The Emergence, Persistence, and Recent Widening of the Racial Unemployment Gap

UCSC Dept. of Economics WP 378

Posted: 25 Oct 1997  

Robert W. Fairlie

University of California, Santa Cruz - Department of Economics

William A. Sundstrom

Santa Clara University - Leavey School of Business - Economics Department

Multiple version iconThere are 2 versions of this paper

Date Written: July 1997

Abstract

The ratio of black to white unemployment rates is currently in excess of 2 to 1. We show that the racial unemployment gap was small or nonexistent before 1940, widened dramatically during the 1940s and 50s, and widened again in the 1980s. Using available U.S. Census data for the years 1880 to 1990, we decompose changes over time in the unemployment gap to identify the separate contributions of changes in observable worker characteristics and shifts in labor demand. Nearly all of the widening of the gap during the 1940s and 50s can be attributed to regional and industrial shifts of workers and to declining demand in markets where black workers concentrated. Since 1970, improvements in the relative educational status of black workers would have narrowed the unemployment gap slightly, but demand shifts adverse to black worker more that canceled out these gains.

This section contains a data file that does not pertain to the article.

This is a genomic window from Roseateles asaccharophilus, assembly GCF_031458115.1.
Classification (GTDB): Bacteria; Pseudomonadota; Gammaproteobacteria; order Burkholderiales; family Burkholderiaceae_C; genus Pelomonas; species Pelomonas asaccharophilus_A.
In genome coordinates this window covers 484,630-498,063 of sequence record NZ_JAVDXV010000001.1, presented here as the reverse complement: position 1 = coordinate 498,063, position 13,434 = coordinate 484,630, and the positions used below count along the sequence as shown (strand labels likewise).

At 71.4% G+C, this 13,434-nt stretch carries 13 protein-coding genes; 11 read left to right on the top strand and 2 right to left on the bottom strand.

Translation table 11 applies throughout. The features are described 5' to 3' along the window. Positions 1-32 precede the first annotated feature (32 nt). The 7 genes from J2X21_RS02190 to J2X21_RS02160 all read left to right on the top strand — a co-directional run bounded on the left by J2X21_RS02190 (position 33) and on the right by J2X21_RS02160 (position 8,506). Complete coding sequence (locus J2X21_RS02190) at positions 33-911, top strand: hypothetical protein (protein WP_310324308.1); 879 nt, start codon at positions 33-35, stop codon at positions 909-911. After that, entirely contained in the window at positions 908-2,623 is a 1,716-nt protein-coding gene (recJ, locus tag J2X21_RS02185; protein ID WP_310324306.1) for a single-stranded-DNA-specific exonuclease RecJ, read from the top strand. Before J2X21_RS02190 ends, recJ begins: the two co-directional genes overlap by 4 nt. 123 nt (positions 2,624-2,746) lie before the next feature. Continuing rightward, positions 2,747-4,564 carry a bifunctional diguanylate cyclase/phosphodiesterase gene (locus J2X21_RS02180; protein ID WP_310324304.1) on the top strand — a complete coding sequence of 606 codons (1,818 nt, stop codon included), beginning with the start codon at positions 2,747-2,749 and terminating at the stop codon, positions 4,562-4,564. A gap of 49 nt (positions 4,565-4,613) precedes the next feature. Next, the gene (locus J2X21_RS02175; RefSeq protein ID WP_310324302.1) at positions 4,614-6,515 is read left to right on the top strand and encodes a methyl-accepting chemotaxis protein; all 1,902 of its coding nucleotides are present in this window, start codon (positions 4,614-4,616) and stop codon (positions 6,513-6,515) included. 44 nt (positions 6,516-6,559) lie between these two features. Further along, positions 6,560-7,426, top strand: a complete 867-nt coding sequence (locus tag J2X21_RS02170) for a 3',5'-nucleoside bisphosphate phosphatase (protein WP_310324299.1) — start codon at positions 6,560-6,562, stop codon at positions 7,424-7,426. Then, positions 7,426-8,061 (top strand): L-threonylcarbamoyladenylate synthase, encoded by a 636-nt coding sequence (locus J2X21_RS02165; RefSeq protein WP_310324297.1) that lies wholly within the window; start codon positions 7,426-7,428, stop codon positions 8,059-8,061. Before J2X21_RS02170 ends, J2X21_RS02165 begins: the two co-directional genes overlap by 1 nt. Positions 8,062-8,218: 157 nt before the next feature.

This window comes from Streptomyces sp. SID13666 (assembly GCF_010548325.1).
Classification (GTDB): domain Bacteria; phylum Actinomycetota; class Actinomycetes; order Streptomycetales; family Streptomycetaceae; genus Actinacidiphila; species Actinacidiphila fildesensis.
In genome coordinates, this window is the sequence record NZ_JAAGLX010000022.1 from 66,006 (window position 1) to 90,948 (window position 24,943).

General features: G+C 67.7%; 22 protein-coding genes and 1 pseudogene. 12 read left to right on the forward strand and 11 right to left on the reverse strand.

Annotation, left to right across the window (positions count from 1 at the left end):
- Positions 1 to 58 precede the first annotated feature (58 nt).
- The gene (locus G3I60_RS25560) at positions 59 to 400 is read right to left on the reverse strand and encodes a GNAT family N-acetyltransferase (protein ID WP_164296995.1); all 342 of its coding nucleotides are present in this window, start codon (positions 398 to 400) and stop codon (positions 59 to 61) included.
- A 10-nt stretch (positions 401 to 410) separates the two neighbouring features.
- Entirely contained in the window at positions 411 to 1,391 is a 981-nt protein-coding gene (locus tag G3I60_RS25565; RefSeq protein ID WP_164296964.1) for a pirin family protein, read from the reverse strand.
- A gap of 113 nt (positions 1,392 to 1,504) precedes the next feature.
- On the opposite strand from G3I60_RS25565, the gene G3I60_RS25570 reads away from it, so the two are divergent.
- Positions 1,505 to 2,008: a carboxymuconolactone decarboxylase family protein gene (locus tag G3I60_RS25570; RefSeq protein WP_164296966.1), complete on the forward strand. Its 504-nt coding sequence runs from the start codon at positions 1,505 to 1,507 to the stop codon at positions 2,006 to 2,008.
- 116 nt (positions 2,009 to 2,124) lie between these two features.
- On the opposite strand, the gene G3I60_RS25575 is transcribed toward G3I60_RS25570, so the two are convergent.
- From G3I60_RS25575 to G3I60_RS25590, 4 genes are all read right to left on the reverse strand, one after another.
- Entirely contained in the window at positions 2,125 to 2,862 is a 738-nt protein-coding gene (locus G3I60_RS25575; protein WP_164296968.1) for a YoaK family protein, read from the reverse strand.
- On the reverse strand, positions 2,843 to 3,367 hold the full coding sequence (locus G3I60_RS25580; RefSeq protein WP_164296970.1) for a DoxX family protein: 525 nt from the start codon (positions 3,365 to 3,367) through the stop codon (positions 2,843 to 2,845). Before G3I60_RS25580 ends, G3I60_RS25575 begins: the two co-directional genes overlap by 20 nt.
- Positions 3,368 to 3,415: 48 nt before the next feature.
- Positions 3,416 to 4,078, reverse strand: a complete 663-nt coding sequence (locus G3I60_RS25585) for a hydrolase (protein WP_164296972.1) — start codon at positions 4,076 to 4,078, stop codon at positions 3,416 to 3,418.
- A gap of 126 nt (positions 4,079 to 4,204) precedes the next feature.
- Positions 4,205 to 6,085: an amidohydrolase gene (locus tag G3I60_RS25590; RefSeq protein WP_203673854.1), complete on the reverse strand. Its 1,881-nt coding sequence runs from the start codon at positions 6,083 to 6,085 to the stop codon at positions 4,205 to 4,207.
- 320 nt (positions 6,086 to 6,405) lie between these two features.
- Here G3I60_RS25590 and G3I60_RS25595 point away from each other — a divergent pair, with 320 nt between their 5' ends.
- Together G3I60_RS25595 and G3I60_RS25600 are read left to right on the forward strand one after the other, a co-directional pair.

JEL Classification: J64, J15

Suggested Citation

Fairlie, Robert W. and Sundstrom, William A., The Emergence, Persistence, and Recent Widening of the Racial Unemployment Gap (July 1997). UCSC Dept. of Economics WP 378. Available at SSRN: https://ssrn.com/abstract=35799

Robert W. Fairlie (Contact Author)

University of California, Santa Cruz - Department of Economics ( email )

Department of Economics
Engineering 2 Bldg.
Santa Cruz, CA 95064
United States
831-459-3332 (Phone)

HOME PAGE: http://econ.ucsc.edu/~fairlie/

William A. Sundstrom

Santa Clara University - Leavey School of Business - Economics Department ( email )

500 El Camino Real
Santa Clara, CA California 95053
United States
408-554-4341 (Phone)
408-554-2331 (Fax)

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